Adornment includes everything from hair, make-up, jewelry and nails to your fave essential oils. Everything we add to our body in order to physically beautify ourselves is part of the adornment process. Black women and femme folks have adorned their bodies for centuries. We have done this in times of celebration and mourning. When we were forced to “hide our beauty”, our crowning glory, because of the 1786 Tignon laws, we defiantly styled it with beautiful fabrics. Even as our hair continues to be politicized, hair salons remain a place for congregating and building community. Beauty has been part of our spiritual and wellness practices since before colonization and remains fundamental to our sense of self and community. This is the basis of our platform and programming, using the ancient practice of adornment arts as a tool to connect us to our ancestors and inner self. Through adornment we have hard conversations and begin to transform our stories. We heal using the ancient art form of adornment, passed down through generations and left for us to thrive.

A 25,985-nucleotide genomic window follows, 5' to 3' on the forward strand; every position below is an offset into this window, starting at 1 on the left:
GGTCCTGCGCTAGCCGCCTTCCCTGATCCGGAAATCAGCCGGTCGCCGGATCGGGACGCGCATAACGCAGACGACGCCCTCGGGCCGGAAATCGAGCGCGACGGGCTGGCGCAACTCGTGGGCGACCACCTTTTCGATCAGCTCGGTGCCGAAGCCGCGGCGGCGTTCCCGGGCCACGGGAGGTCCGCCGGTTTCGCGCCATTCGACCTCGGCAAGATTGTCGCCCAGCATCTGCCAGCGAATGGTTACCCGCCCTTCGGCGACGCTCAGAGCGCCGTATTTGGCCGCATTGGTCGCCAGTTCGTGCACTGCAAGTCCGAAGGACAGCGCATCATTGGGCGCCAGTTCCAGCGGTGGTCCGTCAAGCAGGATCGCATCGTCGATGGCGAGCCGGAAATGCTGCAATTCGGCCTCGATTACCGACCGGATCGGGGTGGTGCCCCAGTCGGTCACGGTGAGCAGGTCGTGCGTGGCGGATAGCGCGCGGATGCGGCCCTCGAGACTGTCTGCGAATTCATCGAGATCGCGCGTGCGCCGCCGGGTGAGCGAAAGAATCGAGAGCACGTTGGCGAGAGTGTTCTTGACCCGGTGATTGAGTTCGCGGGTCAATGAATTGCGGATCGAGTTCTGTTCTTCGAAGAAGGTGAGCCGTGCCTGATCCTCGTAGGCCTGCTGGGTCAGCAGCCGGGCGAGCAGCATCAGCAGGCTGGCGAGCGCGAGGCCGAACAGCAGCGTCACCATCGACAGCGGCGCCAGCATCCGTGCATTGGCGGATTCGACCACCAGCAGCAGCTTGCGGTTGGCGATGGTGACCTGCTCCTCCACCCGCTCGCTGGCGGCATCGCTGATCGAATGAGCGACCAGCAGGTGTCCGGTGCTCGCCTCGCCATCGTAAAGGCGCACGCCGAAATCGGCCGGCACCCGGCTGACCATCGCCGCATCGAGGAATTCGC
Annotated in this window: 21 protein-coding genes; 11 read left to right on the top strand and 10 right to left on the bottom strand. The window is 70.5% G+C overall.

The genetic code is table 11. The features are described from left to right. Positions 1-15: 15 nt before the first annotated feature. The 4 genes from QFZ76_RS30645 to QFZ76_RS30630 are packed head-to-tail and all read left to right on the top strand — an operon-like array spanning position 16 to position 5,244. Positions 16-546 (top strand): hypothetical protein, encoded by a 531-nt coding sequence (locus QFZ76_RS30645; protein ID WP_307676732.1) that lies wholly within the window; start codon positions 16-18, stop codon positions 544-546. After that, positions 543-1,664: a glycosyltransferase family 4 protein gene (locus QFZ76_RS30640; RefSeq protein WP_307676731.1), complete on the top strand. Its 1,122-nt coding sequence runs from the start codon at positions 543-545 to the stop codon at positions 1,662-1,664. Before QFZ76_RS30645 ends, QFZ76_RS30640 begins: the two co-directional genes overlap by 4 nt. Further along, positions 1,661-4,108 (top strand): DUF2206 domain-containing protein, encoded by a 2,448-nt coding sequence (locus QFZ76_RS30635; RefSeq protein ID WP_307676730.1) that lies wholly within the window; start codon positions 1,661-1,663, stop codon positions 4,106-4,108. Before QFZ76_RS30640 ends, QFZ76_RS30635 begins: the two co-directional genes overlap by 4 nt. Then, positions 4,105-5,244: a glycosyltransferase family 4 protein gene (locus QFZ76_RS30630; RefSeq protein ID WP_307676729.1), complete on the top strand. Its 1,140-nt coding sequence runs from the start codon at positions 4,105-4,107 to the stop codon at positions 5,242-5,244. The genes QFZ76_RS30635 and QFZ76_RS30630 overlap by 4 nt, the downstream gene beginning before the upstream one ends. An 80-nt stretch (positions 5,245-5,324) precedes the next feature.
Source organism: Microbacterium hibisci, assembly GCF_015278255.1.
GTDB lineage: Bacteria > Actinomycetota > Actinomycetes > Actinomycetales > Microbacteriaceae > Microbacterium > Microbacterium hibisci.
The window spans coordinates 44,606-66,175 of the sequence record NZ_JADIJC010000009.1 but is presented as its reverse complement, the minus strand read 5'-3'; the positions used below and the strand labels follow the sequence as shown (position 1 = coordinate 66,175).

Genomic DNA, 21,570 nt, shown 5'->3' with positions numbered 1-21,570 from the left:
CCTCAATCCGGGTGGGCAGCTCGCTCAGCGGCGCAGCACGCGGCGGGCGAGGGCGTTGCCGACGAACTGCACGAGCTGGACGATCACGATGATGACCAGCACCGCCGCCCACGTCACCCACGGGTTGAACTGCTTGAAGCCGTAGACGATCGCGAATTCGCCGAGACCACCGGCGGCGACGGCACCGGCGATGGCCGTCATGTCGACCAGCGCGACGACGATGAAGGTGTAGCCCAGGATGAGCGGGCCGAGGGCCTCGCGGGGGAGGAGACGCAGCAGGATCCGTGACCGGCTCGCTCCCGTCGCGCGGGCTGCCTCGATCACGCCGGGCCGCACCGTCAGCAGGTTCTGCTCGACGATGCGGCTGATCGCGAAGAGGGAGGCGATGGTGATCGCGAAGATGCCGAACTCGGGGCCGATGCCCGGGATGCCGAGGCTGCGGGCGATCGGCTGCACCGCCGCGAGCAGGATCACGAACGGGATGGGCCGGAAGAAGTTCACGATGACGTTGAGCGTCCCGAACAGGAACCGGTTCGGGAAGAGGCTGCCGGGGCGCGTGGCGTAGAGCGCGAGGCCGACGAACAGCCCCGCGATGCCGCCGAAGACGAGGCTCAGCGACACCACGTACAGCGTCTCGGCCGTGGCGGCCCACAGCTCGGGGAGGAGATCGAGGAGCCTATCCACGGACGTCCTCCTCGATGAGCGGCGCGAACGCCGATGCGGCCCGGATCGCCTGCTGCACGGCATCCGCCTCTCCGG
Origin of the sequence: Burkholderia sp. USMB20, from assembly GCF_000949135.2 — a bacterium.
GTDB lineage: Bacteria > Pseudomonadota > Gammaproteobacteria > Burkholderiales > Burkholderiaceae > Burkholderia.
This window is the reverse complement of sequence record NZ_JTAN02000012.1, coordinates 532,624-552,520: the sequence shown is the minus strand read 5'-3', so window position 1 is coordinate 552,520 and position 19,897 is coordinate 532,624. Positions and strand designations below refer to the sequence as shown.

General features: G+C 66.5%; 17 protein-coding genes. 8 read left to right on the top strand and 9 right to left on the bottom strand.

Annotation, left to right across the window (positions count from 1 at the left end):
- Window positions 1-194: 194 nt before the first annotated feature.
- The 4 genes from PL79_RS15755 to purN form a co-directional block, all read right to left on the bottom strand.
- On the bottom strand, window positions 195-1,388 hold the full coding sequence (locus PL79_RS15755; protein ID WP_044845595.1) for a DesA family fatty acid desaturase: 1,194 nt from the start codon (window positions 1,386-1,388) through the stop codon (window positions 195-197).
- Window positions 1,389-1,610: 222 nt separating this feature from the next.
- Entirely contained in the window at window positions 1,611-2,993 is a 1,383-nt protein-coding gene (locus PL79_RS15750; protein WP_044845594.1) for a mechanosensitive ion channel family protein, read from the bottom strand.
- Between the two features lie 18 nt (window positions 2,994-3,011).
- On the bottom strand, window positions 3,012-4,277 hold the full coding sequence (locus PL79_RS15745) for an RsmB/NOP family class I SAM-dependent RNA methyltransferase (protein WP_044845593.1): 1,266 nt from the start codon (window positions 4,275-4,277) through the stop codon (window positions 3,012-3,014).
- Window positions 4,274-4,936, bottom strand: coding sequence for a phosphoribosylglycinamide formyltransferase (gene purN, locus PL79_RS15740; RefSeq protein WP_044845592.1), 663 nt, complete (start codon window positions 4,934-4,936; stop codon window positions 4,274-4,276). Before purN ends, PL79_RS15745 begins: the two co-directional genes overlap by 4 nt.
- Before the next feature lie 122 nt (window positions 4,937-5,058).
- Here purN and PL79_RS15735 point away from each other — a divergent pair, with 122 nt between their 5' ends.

Wellness for us is a holistic approach including mental, physical, spiritual and emotional. Wellness is created by lifestyle design that considers the whole person and all their experiences. This means also considering systemic stressors and life style stressors that make wellness a challenge on any given day. “According to the World Health Organization, mental wellness is defined as “a state of well-being in which the individual realizes their own abilities can cope with the normal stresses of life, can work productively and fruitfully, and is able to make a contribution to their community.” We focus on mental wellness and the ability to implement lifestyle choices that make physical, spiritual and emotional wellness possible. Our definition of wellness is not based on mental illness diagnoses but the assumption that based on the social determinants of health, those most marginalized in society will need additional support staying inspired and crafting their wellness routines.
Storytelling has always been a tool and method for learning and unlearning in Black Communities. Our communities have used storytelling to communicate important information from one generation to the next. From oral to written form, storytelling helps us to understand who we are. As a new generation we have chosen to incorporate digital storytelling and the ways digital media has helped us take back the narratives about our life. We archive our narratives and document our experiences to remind ourselves and generations after us “we are here”. Through storytelling we process our understanding and transform our realities.